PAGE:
Fort Collins, Greeley and Colorado Springs will outpace metro Denver in upcoming growth.
El Paso County, home to Colorado Springs, will gain 410,163 residents, a 58.6 percent increase that pushes its share of the state population from 12.8 percent to 13.1 percent by 2050.
Over the next 15 years, Denver and El Paso counties are expected to swap bragging rights for the state’s most populated, until El Paso finally pulls ahead of Denver, Cindy DeGroen, the state’s projections demographer, told the annual demography summit Friday in Brighton.
To the degree that communities with jobs fail to provide housing that lines up with the wages those jobs pay, people will commute.
“High housing costs put people in a pinch,” said Chris Akers, the chief economist with the demography office. “If earnings are the same, people may look at lower-cost areas.”
Outside the Front Range, the Western Slope’s share of the state population will rise from 10.3 percent to 11.1 percent of the total. But pretty much every other area, including the central mountain resorts, the Eastern Plains and the San Luis Valley, will lose share.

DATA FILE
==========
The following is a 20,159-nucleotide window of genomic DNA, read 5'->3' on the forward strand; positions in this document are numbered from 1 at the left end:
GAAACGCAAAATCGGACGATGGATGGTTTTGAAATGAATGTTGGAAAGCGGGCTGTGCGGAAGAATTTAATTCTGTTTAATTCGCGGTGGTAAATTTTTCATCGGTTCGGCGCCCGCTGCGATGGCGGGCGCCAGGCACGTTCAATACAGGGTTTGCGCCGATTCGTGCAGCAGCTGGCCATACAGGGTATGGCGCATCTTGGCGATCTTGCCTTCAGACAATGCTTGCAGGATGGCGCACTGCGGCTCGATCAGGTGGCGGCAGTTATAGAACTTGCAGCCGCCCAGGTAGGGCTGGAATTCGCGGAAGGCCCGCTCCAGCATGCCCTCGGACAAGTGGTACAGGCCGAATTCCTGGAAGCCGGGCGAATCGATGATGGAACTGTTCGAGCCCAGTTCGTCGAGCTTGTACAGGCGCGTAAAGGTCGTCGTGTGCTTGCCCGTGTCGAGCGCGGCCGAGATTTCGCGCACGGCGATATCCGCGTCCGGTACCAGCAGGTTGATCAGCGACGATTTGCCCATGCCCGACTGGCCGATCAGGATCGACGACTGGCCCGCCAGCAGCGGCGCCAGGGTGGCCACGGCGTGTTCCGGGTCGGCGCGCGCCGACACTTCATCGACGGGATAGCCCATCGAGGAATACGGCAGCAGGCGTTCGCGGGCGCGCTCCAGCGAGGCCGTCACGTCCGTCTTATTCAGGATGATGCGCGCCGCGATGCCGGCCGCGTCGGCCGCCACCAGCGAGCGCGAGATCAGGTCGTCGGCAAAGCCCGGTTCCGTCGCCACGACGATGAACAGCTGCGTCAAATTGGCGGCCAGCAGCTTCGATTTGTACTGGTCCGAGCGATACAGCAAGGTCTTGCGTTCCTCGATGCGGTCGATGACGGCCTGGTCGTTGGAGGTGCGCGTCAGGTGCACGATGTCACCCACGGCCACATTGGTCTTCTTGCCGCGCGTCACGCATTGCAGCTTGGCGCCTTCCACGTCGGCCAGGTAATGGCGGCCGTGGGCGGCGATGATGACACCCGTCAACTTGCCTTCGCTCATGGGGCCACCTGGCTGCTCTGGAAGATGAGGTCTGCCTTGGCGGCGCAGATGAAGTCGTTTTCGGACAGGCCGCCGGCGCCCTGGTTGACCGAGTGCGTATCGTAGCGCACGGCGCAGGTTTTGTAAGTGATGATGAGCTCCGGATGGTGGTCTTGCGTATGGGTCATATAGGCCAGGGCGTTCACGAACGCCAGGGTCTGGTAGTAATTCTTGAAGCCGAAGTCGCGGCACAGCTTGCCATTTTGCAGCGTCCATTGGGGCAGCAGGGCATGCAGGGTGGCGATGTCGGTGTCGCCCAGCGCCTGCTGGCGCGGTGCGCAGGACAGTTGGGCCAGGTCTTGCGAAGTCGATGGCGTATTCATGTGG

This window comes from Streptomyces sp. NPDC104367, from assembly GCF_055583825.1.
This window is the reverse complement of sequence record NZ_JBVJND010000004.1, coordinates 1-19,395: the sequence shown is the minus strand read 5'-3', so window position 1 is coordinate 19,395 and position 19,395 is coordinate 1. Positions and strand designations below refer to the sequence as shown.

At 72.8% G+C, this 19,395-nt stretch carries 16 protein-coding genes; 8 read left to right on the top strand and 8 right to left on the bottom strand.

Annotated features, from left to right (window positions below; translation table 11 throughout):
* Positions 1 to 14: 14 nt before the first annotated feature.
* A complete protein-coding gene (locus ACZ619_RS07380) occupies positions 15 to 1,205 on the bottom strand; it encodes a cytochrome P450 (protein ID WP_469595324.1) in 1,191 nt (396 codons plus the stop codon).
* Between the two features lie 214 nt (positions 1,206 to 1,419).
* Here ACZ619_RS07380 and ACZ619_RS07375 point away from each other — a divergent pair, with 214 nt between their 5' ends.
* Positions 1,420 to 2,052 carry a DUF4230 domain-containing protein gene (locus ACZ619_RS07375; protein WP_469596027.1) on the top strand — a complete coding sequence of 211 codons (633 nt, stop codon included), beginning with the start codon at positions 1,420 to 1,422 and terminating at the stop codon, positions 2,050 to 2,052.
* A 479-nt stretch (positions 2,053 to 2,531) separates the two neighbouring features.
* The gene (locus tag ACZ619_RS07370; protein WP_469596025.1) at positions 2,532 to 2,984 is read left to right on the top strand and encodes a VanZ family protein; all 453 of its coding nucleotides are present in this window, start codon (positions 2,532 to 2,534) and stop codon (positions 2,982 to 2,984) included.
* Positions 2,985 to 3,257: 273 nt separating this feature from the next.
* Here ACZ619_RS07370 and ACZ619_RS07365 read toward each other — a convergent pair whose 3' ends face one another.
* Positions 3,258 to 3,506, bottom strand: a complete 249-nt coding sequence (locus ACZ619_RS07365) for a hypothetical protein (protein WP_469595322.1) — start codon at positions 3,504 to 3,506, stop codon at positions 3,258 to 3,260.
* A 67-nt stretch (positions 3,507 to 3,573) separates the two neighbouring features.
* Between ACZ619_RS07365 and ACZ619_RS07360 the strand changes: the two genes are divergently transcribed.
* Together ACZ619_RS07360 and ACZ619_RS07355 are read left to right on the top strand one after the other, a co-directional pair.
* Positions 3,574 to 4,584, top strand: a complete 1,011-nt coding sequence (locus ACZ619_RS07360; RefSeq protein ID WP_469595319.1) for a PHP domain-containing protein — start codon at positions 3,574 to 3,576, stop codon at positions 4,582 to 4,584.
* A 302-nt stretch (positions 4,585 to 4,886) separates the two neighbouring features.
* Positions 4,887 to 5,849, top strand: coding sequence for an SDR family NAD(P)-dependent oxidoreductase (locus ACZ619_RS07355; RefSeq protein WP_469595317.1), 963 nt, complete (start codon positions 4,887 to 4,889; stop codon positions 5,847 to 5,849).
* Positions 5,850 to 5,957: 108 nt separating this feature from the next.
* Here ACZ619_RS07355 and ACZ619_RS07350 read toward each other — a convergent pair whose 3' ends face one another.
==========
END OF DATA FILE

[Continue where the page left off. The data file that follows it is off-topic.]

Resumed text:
The Western Slope’s increased share will result from the addition of 378,697 people, which translates to a 67.2 percent gain in population.
Archuleta, Dolores, La Plata, Montezuma and San Juan counties in the state’s southwest corner, will see the strongest population gains on the Western Slope through 2050, at 78.1 percent, followed by a 70.9 percent gain in Delta, Montrose, Gunnison, San Miguel, Ouray and Hinsdale counties.
About a third of Colorado counties have lost population since 2010 and a third are now experiencing more deaths than births, DeGroen said. Looking forward, large swaths of southeastern Colorado are expected to lose population through 2050.
Those include Baca, Bent, Crowley, Kiowa, Otero, and Prowers counties, as well as Huerfano and Las Animas counties near the New Mexico border.
Over time, the state’s average rate of population growth will drop from roughly 1.6 percent a year through 2030 to a much slower 0.8 percent pace between 2045 and 2050.
Births minus deaths, or the natural rate of population, will fall to 1970 levels as a big demographic bulge of older adults dies off. Between 2030 and 2050, Jefferson County will see more residents die than are born each year, DeGroen said.
A rising death rate will make the state economy more heavily dependent, especially after 2020, on attracting workers from other parts of the country to fill open jobs, she said.”